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The invention relates to a method of manufacturing a sculpted mabe pearl comprising: —a step of positioning, beneath the cover of a mollusk, a dome-shaped nucleus having a sculpted relief, and—a step of immersing the mollusk provided with its nucleus in sea water for a specific period. The invention is characterized in that the step of positioning is preceded by a step of sculpture modifying the relief of said nucleus, involving reducing the height of the relief on the zone or zones of the nucleus that have planar surfaces or concave surfaces to be accentuated.

Raapoto, Poemata (Moorea Polynesie Francalse, FR)
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7. Nucleus for the manufacturing of a mabe, the nucleus having a dome-shaped surface having a sculptured relief consisting in sculptures and wherein said sculptures are bas-relief accompanying the hemispherical shape of the dome representing a sculptured subject such a face.

8. Method of manufacturing a sculptured mabe pearl, said method comprising: a step of positioning, under the mantle of a mollusc, a sculptured nucleus according to claim 7, and a step of immersing the mollusc provided with said sculptured nucleus in sea water for a given period.

9. Method according to claim 8, wherein the step immersing the mullusc provided with its sculptured nucleus in sea water is preceded by a step of immersion in a stimulating solution of Morinda Citrifolia fruit juice and sea water.

10. Method according to claim 9, wherein the stimulating solution is composed of at least 20 centilitres of Morinda Citrifolia juice for 100 litres of sea water.

11. Method according to claim 9, wherein the step of immersion in the said solution lasts for one day.

12. Method according to claim 8, wherein the step of immersion in sea water lasts for 3 to 6 months, preferably 3 to 4 months.


The method concerns the manipulation of molluscs producing a pearly layer after insertion of a hemispherical nucleus with elaborate fine sculptures in order to obtain, after four to six months of incubation, the formation of a pearly protuberance against the internal wall of the shell, with the imposed shapes and sculptured reliefs imposed by the nucleus in the regularity of the covering by the pearly layer and complying with the proportions of the sculpturing.

Up until now, grafts were carried out in pearl oysters in order to product cultured pearls. The technique used for grafting pearls consists of taking, from a young and healthy sacrificed oyster, a large part of the mantle that secretes the nacre. This membrane is cut into fine strips that are then divided into small squares, constituting the grafts. The nucleus (core of flint or hard rock) is implanted in the pearl pouch with a graft. The animal is stimulated, and reacts by surrounding the intruding object with a pearly layer. The pearls produced by the artificial introduction of a nucleus are known by the term “cultured pearls”. There also exist half pearls or pearls generally known by the term “mabe” and which are more accurately “composed pearls”. The top part of the mabe pearl is a protuberance obtained by fixing inside the shells of the mollusc (rather than in the body of the mollusc) hemispherical nuclei having a flat face and a dome with a smooth surface without relief that is not too high to allow the closure of the valves after the intervention.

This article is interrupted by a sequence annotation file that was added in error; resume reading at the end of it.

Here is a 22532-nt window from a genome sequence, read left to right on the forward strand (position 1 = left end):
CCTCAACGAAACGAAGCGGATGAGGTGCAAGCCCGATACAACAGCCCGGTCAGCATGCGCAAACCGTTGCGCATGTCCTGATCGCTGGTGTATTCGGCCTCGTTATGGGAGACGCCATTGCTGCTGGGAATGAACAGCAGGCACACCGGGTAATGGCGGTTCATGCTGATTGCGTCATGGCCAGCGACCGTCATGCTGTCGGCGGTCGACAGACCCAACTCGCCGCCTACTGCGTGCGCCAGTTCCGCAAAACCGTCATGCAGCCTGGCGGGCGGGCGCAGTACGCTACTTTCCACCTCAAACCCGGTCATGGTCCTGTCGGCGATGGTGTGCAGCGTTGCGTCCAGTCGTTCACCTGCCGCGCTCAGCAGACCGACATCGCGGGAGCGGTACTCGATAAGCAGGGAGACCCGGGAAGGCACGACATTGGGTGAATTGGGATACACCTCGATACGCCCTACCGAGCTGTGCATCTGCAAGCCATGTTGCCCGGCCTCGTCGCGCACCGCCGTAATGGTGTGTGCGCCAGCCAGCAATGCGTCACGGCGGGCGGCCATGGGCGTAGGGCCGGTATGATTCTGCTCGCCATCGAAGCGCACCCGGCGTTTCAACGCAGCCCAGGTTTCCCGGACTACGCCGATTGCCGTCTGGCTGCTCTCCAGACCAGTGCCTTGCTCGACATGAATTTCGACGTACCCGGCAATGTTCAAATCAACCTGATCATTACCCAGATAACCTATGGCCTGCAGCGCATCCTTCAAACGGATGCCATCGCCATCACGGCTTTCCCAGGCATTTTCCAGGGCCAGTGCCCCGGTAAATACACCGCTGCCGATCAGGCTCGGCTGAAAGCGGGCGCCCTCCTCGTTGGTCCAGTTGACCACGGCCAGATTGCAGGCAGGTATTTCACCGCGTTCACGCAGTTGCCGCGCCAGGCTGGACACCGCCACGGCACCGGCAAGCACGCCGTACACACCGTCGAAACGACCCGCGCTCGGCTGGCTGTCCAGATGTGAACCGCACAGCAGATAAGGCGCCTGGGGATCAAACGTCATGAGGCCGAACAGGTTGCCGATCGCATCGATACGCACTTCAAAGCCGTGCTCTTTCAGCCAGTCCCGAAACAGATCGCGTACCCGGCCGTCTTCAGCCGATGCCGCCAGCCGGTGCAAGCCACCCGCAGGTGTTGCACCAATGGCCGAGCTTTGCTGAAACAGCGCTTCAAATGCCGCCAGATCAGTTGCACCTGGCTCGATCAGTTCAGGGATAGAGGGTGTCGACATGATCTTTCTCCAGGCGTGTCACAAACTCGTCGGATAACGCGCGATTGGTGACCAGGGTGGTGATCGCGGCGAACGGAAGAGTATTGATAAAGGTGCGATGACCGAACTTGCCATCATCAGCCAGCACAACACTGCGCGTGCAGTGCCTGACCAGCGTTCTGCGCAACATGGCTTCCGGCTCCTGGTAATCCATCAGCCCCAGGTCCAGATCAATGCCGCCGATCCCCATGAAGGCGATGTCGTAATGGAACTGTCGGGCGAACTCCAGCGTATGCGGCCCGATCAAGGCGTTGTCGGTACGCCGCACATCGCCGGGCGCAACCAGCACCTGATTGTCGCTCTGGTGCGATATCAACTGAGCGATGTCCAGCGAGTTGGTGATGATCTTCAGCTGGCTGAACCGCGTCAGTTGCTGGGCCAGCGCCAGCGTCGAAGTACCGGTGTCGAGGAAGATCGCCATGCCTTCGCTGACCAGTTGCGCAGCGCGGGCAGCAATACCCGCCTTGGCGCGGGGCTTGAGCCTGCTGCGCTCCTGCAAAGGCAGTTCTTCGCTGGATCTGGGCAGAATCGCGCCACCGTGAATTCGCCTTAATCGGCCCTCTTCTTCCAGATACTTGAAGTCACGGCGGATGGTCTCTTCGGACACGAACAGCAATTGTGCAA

The operation consists of partially lifting the mantle of the animal and inserting therein one or more nuclei (on average three) in order to bond them in each valve. The nuclei, moulded from a plastics material—generally polycarbonate—may have different sizes and different shapes such as round, teardrop, heart, oval. After the nuclei have been inserted, the mollusc is put back in sea water for a period of six to eight months and its mantle gradually resumes its original position and begins to deposit a pearly layer around the foreign bodies. The closer the nucleus is to the rim of the shell, the more likely its covering is to be covered but the less will the initial shape of the nucleus be followed. In this way the formation of the mabe pearl occurs in the mollusc. The final operation consists of the lustering of the mabe pearl and in some cases the sculpturing of patterns on the dome of the mabe pearl, a meticulous operation that requires great dexterity of the engraver having regard to the thinness of the pearly layer.

The same method is used for the introduction of a nucleus whose surface is roughly sculptured, or the designs of which are fixed in relief with a metalised wire on the surface of the nucleus. If the overall shape of the mabe pearl is influenced by the matrix constituted by the nucleus, the irregularity on the covering on the dome of the nucleus considerably modifies the design within the valve. The range of shapes and reliefs is therefore fairly wide and very often sculptured silhouettes with coarse lines lacking elaboration are often obtained. The art of subsequently modifying the imperfections by removal of material using grinding then falls to the craftsman.